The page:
As a matter of fact, I can only identify a few of the colorful characters depicted in the image at the top of this blog post. So, what gives me the qualifications to write a piece about comic book characters. What gives me the qualifications to write about anything I don't know about?

My wife and I were out in the neighborhood on our regular after-dinner, early evening walk. We strolled past a newly-opened store that, by the stock visible thorough their large front window, is an art gallery of sorts. (Actually, this place hasn't actually had its doors open to welcome customers in weeks. Even during the days leading up to Christmas, the place is dark and a large metal grate is pulled down across the entrance and secured with an imposing and impenetrable padlock.) The window is cluttered with all sizes of prints, paintings and colorized photographs of celebrities, along with out-of-place framed Philles and Eagles logos.

As we walked past the store, I spotted this print in a corner of the window.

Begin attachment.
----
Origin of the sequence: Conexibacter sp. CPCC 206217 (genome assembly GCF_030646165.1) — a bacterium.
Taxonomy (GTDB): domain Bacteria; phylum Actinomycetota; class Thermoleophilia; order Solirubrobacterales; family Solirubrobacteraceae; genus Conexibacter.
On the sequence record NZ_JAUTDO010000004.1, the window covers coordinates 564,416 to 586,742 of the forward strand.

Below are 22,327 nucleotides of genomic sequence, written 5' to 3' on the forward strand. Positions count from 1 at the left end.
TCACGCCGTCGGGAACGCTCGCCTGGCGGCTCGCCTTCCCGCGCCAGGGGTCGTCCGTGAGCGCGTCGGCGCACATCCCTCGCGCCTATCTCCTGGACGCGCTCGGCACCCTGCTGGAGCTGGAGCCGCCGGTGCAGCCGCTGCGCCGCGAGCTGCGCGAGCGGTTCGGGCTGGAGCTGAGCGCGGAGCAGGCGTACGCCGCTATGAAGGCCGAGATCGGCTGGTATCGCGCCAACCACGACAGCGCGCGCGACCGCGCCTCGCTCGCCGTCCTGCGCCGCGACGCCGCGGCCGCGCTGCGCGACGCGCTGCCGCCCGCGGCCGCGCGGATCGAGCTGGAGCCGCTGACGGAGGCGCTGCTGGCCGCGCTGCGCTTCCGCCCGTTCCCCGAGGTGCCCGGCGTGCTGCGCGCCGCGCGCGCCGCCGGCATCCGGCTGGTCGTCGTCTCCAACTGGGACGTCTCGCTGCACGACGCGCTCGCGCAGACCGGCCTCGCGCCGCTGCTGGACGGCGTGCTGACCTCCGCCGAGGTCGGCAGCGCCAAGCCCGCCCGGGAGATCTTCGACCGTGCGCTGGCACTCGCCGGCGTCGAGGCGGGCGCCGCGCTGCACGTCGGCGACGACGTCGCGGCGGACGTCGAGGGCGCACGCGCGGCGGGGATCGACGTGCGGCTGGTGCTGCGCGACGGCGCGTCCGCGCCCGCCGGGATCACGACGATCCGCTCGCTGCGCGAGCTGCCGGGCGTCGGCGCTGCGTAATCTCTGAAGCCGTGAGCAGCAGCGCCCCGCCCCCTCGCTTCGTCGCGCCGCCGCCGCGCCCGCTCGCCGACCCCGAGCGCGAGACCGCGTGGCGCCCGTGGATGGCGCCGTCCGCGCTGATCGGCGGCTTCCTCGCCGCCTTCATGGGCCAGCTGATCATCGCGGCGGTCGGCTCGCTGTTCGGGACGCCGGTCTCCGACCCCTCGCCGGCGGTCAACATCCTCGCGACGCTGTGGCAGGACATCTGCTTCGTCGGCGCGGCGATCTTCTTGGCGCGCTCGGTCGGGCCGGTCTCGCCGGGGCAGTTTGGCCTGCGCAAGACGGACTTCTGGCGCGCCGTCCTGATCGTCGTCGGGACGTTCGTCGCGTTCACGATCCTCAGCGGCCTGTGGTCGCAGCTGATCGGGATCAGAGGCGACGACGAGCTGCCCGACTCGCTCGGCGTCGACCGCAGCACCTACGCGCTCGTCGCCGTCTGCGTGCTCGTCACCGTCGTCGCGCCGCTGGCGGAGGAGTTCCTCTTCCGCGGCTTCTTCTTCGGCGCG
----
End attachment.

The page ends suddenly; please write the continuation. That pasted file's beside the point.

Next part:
I just glanced at it at first, but then, I stopped and went back for a closer inspection. Apparently, these superheroes have taken a quick break from their busy agenda of philan.... philan.... uh... good deed doing to.... um.... relieve themselves against a wall, à la Who's Next. I pondered this print for way to long. I stopped Mrs. P, who had already proceeded on her walk, nearly making it past the newly-reopened (but currently closed) neighborhood ice cream store. I summoned her back to answer some of the questions now forming in my head, brought on by this stupid print in the window of a closed (and not long for this world) art gallery. Mrs. Pincus is more of a comic book fan than I am. If you get right down to it, almost everyone is a bigger comic book fan than I am. Mrs. P is partial to Superman and the Fantastic Four. I know this because we have seen cinematic entries in the canons of the both properties, both in first-run theaters and on television. I remember trying to stay awake during one of the Fantastic Four films and thinking how Brandon Routh was a poor replacement for the late Christopher Reeve in DC's attempt to revive interest in the Superman saga. (To his credit, Routh was serviceable in the recent Hallmark Christmas movies featuring the one and only Ambrose the cat... the real star!)